Sustainable Urban Landscapes: The Surrey Design Charrette

Sustainable Urban Landscapes: The Surrey Design Charrette

Sustainable Urban Landscapes: The Surrey Design Charrette

Sustainable Urban Landscapes: The Surrey Design Charrette


This book is about how to make our new neighbourhoods more sustainable than they are now. By sustainable, we mean the maintenance of the ecological health of our neighbourhoods and the provision of equitable access to affordable housing for our children. We hope that this book will be of interest to everyone; from the public officials and private developers who participate in developing and managing the urban landscape today to the secondary- school students who will shoulder these responsibilities tomorrow. The book includes four different designs for the same 400-acre site in Surrey, British Columbia, each design having been produced by a team of architects and landscape architects, working "en charrette."

Each team had a clear goal: to illustrate a vision of what our communities could be like if they were designed to conform with emerging regional, provincial, and national policies for sustainable development. Currently, there are very few examples, or illustrations, of what more sustainable urban landscapes could be like. In British Columbia, many ministries and other sectors of government are developing policies and legislation aimed at enhancing the sustainability of future developments. This project was the first in British Columbia to illustrate the changes that these policies might bring to the texture and pattern of the urban landscape, should they be carried out. We hope that these illustrations will enhance public discourse by allowing citizens and decision-makers a chance to assess for themselves what a more sustainable urban landscape might look like.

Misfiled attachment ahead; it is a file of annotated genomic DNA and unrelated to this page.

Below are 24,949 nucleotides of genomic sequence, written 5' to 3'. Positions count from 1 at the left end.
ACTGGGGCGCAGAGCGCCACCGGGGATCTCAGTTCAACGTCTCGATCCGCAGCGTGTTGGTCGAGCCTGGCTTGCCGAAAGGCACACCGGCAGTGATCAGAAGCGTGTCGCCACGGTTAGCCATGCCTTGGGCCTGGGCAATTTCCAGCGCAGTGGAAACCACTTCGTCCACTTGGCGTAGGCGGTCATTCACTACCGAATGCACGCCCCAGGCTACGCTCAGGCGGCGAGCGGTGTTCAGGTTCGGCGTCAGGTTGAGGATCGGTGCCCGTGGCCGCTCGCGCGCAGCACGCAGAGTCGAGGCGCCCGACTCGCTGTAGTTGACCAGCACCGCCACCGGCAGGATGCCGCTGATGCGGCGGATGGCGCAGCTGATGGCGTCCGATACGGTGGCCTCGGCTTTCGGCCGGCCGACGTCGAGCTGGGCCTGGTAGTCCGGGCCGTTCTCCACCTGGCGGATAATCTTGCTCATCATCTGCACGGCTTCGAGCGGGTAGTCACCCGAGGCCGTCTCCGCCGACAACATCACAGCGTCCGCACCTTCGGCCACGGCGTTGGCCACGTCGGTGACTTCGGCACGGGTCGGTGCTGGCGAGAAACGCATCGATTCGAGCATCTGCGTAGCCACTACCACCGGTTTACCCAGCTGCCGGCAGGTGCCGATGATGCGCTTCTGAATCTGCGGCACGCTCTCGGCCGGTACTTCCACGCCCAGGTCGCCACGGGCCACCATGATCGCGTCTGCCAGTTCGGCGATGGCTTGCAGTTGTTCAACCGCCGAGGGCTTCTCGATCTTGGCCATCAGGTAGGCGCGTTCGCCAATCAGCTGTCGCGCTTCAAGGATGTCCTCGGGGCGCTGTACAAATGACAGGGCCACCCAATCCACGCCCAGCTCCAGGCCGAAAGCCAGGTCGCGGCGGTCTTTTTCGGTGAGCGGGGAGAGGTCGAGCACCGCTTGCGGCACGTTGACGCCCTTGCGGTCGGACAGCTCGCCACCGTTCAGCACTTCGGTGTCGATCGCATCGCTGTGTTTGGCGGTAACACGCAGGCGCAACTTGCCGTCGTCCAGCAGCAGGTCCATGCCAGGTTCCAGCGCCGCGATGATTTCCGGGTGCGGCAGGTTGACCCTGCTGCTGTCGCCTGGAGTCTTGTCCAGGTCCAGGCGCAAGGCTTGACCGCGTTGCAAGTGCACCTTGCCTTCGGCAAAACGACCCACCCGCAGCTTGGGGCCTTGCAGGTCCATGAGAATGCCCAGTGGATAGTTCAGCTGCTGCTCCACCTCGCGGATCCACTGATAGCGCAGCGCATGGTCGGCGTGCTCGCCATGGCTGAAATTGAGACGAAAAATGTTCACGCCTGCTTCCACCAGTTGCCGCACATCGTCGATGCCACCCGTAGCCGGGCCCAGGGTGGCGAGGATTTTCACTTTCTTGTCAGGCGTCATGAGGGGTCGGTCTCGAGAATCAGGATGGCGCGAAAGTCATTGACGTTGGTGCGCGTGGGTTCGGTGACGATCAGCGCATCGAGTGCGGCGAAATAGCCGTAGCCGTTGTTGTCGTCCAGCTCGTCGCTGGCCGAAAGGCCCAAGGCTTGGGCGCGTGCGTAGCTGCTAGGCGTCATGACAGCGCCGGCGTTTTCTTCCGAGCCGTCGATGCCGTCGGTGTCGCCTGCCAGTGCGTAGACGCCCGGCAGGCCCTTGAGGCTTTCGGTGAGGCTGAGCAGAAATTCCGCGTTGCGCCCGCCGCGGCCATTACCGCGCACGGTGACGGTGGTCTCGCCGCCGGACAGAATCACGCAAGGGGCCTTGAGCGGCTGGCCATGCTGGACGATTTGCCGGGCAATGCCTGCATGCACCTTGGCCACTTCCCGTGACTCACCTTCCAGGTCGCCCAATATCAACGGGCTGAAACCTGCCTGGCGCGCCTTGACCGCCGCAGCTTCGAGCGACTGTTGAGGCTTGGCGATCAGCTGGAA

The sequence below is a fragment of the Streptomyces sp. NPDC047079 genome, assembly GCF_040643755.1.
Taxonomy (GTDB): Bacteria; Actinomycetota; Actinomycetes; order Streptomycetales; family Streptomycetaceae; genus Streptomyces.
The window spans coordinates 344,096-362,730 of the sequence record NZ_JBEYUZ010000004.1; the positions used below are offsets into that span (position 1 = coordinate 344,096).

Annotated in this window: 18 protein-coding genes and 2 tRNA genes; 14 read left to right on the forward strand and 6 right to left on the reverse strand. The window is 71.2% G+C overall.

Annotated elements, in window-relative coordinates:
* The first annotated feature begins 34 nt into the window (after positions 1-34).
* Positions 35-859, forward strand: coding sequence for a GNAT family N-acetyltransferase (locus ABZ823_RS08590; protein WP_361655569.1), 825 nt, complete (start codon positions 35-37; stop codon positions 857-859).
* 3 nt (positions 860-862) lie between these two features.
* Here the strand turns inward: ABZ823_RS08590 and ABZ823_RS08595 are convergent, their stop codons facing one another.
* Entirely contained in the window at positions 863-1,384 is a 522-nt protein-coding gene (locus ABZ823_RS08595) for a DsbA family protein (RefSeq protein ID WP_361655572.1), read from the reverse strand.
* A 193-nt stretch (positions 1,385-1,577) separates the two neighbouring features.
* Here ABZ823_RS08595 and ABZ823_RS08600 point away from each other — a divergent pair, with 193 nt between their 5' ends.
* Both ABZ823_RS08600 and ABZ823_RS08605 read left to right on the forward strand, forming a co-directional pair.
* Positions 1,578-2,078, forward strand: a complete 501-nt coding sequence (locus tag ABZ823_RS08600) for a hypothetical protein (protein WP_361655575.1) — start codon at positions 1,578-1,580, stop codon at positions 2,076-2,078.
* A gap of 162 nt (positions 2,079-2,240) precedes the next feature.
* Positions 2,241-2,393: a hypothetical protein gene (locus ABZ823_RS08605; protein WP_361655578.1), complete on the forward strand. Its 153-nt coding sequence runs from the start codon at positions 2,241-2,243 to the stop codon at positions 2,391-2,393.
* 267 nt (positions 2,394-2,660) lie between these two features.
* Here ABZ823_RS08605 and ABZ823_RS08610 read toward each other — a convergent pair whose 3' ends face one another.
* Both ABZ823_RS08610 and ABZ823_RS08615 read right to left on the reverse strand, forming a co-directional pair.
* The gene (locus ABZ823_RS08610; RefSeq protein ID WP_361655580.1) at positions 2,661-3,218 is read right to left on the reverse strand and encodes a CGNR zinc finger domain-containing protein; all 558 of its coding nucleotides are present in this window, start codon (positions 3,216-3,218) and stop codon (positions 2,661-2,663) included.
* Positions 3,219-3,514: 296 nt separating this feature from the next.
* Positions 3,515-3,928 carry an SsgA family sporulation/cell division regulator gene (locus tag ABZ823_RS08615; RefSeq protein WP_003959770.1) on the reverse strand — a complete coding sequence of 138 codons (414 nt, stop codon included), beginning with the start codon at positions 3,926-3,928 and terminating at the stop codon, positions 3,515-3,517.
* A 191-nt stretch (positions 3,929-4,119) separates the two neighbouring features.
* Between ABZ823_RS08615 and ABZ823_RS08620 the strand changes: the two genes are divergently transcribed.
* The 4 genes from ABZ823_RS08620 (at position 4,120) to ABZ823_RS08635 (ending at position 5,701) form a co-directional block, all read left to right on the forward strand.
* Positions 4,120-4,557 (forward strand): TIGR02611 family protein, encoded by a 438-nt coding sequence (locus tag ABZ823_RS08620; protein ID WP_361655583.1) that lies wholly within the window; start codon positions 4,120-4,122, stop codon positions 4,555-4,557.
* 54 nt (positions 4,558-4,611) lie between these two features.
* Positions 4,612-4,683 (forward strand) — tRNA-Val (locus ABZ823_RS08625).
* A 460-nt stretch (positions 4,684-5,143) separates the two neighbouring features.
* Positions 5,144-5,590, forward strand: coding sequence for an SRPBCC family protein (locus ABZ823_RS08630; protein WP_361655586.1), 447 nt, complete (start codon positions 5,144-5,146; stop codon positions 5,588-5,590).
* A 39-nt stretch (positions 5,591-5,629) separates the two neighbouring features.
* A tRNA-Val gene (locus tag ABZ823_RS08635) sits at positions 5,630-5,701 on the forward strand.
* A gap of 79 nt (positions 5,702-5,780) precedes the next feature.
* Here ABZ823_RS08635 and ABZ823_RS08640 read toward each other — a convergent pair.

The James Taylor Chair in Landscape and Liveable Environments

This charrette project is the first in a series of related projects sponsored by the University of British Columbia's James Taylor Chair in Landscape and Liveable Environments.

UBC formed this endowed chair in response to the 1987 United Nations World Commission on Environment and Development. In its assessment of the state of the global biosphere, the commission argued that the solutions to global environmental problems lay largely at the local level and, particularly, at the site-development level. Members of the Landscape Architecture Program at UBC realized that-most ongoing research in landscape sustainability was being done at the ecosystem scale (landscapes larger than 3,000 square kilometres) and that very little work was being done at the site scale (landscapes of less than two square kilometres). In 1990, the Landscape Architecture Program presented a proposal for an endowed research chair in sustainable site design. In 1991, during the UBC's "World of Opportunity" campaign, the university received a gift to endow the James Taylor Chair in "Landscape and Liveable Environments." A central principle that informs all the chair's activities is this: the individual site, and even the individual house and yard, are to the landscape region what the single cell is to the human body. Just as the health of the human body is dependent on the health of all of its cells, so the ecological health of a landscape region is dependent on the health of its individual sites.

A Brief History of Design Charrettes

Most people are not familiar with the word "charrette." A charrette is a design activity where the participants are assigned a very complicated design project and are expected to bring it as close to completion as possible within a very short time. Members of the School of Architecture at the Ecole des Beaux-Arts in Paris coined the word at the end of the last century. The faculty in that school would issue problems that were so difficult, few students could successfully complete them. When the allotted time had elapsed, a pushcart, or, in French, a . . .

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